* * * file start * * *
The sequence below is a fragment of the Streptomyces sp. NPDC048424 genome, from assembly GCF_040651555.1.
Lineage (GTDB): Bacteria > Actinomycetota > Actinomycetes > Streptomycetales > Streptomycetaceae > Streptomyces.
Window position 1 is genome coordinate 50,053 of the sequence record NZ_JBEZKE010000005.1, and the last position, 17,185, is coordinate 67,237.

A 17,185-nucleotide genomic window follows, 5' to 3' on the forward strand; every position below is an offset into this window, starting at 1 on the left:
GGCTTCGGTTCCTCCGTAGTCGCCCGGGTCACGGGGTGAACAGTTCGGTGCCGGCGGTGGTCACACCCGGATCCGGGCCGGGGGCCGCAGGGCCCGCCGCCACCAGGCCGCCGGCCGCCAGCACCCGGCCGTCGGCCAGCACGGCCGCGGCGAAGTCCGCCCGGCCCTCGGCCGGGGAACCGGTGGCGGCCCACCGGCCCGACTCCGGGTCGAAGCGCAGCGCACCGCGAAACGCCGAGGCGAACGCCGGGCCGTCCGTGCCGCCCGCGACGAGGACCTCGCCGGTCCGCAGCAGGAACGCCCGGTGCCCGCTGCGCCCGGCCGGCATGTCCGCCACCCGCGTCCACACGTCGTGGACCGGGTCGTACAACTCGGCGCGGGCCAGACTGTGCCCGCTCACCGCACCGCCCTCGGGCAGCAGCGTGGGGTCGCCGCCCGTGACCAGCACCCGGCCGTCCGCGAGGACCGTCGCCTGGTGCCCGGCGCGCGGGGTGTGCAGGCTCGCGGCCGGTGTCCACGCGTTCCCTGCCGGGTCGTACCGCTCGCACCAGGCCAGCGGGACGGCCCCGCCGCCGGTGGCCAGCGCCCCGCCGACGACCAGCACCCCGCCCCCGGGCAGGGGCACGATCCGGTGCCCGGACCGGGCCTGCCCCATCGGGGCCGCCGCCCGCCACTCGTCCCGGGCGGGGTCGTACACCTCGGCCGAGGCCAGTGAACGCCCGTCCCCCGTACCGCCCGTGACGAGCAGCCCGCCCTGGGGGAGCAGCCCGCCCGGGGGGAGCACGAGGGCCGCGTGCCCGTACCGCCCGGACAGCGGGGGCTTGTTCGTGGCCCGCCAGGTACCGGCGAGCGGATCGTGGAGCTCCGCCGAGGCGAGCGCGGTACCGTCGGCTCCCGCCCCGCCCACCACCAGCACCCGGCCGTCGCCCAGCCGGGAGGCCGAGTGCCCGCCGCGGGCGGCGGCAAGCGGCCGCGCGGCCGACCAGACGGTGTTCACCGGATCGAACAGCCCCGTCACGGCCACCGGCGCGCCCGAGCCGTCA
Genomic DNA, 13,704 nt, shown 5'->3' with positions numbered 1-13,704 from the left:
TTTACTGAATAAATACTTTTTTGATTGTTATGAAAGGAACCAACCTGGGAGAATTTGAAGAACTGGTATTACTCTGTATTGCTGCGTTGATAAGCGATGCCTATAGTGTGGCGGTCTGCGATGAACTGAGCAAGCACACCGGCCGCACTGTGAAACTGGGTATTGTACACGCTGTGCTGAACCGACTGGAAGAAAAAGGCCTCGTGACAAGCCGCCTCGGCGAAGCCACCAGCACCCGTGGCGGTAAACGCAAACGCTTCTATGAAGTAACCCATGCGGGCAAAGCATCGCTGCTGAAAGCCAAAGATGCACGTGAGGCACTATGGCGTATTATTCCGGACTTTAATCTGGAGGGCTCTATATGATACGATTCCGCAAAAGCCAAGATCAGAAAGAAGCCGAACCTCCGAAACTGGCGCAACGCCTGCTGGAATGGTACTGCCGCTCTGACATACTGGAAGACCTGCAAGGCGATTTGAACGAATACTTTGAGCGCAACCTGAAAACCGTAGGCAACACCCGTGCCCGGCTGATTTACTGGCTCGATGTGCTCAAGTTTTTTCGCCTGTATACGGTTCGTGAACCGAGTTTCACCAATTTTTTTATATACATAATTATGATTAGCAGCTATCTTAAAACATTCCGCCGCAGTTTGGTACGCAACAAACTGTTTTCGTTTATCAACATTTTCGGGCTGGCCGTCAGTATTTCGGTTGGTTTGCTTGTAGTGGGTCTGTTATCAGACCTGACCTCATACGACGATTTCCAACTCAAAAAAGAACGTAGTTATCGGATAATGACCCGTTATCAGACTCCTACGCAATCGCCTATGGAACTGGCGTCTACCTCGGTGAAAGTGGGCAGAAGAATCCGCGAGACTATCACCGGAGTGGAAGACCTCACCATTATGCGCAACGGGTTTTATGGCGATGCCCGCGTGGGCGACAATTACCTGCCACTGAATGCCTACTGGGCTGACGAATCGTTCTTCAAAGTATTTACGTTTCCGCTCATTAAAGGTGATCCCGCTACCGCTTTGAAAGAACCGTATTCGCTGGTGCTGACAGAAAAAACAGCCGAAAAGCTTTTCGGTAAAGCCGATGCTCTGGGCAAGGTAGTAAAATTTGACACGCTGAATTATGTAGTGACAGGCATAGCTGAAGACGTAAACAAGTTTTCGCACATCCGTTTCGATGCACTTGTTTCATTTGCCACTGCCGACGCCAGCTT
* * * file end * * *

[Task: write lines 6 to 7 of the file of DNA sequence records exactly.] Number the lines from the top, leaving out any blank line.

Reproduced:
Genomic DNA, 13,704 nt, shown 5'->3' with positions numbered 1-13,704 from the left:
TTTACTGAATAAATACTTTTTTGATTGTTATGAAAGGAACCAACCTGGGAGAATTTGAAGAACTGGTATTACTCTGTATTGCTGCGTTGATAAGCGATGCCTATAGTGTGGCGGTCTGCGATGAACTGAGCAAGCACACCGGCCGCACTGTGAAACTGGGTATTGTACACGCTGTGCTGAACCGACTGGAAGAAAAAGGCCTCGTGACAAGCCGCCTCGGCGAAGCCACCAGCACCCGTGGCGGTAAACGCAAACGCTTCTATGAAGTAACCCATGCGGGCAAAGCATCGCTGCTGAAAGCCAAAGATGCACGTGAGGCACTATGGCGTATTATTCCGGACTTTAATCTGGAGGGCTCTATATGATACGATTCCGCAAAAGCCAAGATCAGAAAGAAGCCGAACCTCCGAAACTGGCGCAACGCCTGCTGGAATGGTACTGCCGCTCTGACATACTGGAAGACCTGCAAGGCGATTTGAACGAATACTTTGAGCGCAACCTGAAAACCGTAGGCAACACCCGTGCCCGGCTGATTTACTGGCTCGATGTGCTCAAGTTTTTTCGCCTGTATACGGTTCGTGAACCGAGTTTCACCAATTTTTTTATATACATAATTATGATTAGCAGCTATCTTAAAACATTCCGCCGCAGTTTGGTACGCAACAAACTGTTTTCGTTTATCAACATTTTCGGGCTGGCCGTCAGTATTTCGGTTGGTTTGCTTGTAGTGGGTCTGTTATCAGACCTGACCTCATACGACGATTTCCAACTCAAAAAAGAACGTAGTTATCGGATAATGACCCGTTATCAGACTCCTACGCAATCGCCTATGGAACTGGCGTCTACCTCGGTGAAAGTGGGCAGAAGAATCCGCGAGACTATCACCGGAGTGGAAGACCTCACCATTATGCGCAACGGGTTTTATGGCGATGCCCGCGTGGGCGACAATTACCTGCCACTGAATGCCTACTGGGCTGACGAATCGTTCTTCAAAGTATTTACGTTTCCGCTCATTAAAGGTGATCCCGCTACCGCTTTGAAAGAACCGTATTCGCTGGTGCTGACAGAAAAAACAGCCGAAAAGCTTTTCGGTAAAGCCGATGCTCTGGGCAAGGTAGTAAAATTTGACACGCTGAATTATGTAGTGACAGGCATAGCTGAAGACGTAAACAAGTTTTCGCACATCCGTTTCGATGCACTTGTTTCATTTGCCACTGCCGACGCCAGCTT